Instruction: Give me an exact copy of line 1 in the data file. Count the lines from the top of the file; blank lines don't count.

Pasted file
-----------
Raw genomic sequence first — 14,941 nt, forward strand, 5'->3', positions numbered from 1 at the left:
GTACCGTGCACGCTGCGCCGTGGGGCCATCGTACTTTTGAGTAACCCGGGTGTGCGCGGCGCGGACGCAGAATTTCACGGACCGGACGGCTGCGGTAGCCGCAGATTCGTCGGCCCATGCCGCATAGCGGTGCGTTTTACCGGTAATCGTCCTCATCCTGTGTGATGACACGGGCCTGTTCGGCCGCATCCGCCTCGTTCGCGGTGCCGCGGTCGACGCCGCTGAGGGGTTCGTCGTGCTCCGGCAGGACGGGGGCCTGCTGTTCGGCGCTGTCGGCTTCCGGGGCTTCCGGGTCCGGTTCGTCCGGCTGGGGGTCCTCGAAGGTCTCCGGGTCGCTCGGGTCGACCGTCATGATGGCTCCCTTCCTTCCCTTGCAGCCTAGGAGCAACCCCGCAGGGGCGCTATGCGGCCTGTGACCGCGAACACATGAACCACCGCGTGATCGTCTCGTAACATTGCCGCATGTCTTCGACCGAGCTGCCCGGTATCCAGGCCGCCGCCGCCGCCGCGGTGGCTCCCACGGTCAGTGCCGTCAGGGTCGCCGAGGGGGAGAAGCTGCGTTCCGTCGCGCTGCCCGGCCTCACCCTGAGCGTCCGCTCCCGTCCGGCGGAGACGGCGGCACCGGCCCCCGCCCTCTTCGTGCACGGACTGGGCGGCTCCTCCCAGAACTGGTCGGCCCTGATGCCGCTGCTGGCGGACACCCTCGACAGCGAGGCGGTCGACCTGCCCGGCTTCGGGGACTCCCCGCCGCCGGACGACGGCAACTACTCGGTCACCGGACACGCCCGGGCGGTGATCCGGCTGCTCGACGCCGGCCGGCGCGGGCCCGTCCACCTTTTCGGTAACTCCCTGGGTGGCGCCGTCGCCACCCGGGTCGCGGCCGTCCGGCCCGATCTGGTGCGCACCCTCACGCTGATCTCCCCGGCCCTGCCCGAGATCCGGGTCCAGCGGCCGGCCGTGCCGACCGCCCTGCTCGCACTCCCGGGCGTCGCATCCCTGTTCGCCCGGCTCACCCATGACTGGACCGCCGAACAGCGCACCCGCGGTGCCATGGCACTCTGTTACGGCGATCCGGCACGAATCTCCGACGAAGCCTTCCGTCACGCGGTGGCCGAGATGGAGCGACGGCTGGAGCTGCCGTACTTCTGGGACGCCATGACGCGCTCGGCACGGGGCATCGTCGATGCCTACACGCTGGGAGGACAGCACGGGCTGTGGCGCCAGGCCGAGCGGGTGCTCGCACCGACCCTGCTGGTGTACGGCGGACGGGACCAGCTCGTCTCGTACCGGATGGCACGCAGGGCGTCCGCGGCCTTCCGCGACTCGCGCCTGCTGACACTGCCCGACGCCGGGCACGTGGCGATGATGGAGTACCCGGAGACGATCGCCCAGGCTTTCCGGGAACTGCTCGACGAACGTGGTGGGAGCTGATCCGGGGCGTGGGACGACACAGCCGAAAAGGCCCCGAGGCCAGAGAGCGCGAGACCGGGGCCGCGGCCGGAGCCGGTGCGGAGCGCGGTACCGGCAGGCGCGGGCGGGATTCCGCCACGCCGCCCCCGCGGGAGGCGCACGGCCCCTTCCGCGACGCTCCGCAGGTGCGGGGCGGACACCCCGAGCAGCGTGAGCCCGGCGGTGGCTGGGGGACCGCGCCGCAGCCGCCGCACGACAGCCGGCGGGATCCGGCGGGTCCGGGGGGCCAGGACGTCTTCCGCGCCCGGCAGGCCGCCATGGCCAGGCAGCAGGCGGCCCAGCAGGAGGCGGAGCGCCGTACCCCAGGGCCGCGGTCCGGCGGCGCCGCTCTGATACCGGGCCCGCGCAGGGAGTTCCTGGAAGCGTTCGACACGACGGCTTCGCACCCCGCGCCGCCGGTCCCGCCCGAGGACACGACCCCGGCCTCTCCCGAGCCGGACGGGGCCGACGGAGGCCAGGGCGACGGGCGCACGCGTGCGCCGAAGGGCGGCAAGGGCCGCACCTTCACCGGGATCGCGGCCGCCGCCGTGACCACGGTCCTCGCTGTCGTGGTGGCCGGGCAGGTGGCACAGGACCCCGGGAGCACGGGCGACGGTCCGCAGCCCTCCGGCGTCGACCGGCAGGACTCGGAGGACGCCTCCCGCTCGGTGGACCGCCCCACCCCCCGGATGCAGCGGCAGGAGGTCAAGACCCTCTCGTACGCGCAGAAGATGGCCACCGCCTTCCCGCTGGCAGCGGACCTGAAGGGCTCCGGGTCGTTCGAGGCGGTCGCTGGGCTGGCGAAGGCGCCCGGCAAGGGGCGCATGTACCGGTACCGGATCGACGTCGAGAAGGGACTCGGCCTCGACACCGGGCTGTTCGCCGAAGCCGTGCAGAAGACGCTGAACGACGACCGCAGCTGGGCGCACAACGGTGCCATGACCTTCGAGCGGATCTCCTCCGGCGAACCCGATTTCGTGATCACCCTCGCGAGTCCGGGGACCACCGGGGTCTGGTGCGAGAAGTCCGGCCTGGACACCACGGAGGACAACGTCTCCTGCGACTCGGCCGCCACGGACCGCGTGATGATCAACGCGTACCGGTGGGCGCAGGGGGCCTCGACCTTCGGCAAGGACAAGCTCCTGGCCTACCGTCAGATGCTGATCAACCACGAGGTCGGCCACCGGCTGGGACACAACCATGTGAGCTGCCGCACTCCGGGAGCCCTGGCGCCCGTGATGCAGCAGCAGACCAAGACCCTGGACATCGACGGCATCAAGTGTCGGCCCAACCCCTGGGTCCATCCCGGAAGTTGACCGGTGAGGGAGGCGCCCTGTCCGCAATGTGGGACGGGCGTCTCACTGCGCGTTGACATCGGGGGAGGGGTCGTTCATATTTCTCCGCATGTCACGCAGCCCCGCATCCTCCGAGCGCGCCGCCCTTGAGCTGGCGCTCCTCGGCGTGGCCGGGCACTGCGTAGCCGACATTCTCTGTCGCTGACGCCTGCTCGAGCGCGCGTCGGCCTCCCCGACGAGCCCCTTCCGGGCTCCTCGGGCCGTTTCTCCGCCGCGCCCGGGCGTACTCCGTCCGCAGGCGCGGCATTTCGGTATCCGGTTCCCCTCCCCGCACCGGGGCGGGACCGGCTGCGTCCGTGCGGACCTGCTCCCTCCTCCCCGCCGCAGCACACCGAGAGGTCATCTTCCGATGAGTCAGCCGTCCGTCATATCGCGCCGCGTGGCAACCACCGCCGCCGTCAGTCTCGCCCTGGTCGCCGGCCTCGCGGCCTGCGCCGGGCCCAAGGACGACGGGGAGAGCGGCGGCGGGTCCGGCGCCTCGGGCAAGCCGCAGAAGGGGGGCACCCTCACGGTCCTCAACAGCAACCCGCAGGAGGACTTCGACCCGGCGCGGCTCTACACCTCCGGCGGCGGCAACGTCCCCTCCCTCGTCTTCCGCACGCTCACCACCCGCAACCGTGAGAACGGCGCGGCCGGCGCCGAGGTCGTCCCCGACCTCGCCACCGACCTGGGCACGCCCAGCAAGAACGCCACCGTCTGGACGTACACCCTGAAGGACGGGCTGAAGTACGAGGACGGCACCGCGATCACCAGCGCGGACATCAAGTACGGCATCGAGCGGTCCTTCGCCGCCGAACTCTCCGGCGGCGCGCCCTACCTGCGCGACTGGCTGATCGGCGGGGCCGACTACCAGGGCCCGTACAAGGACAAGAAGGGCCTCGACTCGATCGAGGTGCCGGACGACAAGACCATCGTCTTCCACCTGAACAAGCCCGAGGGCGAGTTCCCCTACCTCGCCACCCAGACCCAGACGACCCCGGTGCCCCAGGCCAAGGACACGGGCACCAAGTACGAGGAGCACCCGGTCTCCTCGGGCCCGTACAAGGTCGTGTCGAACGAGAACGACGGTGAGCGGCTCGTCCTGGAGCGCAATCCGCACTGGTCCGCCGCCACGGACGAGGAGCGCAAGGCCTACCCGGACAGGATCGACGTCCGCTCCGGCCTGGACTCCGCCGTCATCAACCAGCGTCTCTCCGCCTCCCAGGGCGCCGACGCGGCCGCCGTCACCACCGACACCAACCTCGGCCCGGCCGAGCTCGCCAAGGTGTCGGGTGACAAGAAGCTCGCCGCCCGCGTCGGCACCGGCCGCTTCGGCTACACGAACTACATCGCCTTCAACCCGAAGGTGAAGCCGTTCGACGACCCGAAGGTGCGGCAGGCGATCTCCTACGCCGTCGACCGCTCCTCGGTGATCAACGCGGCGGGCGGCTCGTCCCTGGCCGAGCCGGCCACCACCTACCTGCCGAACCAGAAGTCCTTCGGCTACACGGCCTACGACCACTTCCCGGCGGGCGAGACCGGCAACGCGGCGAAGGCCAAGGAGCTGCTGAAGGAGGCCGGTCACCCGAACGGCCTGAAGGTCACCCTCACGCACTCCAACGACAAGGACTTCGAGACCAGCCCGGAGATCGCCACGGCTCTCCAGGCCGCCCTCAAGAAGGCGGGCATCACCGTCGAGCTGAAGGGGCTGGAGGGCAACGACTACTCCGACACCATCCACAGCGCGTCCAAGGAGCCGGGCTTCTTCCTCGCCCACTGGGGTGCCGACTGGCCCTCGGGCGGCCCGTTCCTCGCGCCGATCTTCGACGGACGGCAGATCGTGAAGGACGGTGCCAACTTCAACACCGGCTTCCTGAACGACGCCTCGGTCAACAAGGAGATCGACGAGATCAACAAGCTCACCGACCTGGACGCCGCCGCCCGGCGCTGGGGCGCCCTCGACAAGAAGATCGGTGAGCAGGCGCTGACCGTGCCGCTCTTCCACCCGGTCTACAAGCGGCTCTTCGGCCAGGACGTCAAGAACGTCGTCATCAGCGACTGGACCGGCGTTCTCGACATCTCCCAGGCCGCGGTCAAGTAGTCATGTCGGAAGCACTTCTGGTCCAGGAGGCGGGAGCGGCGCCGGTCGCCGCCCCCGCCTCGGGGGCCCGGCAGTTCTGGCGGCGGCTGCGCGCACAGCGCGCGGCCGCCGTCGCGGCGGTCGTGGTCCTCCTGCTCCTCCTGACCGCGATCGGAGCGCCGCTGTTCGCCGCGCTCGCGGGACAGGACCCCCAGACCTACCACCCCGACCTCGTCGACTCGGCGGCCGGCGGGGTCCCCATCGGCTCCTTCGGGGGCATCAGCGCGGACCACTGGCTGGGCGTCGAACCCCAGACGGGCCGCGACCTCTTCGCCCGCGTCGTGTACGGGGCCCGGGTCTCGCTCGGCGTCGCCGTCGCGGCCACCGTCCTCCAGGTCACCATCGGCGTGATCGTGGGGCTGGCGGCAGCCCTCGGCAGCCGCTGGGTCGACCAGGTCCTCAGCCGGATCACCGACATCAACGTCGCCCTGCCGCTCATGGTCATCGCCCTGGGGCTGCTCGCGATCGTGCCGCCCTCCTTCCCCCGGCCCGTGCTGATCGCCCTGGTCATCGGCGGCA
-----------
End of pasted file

Raw genomic sequence first — 14,941 nt, forward strand, 5'->3', positions numbered from 1 at the left: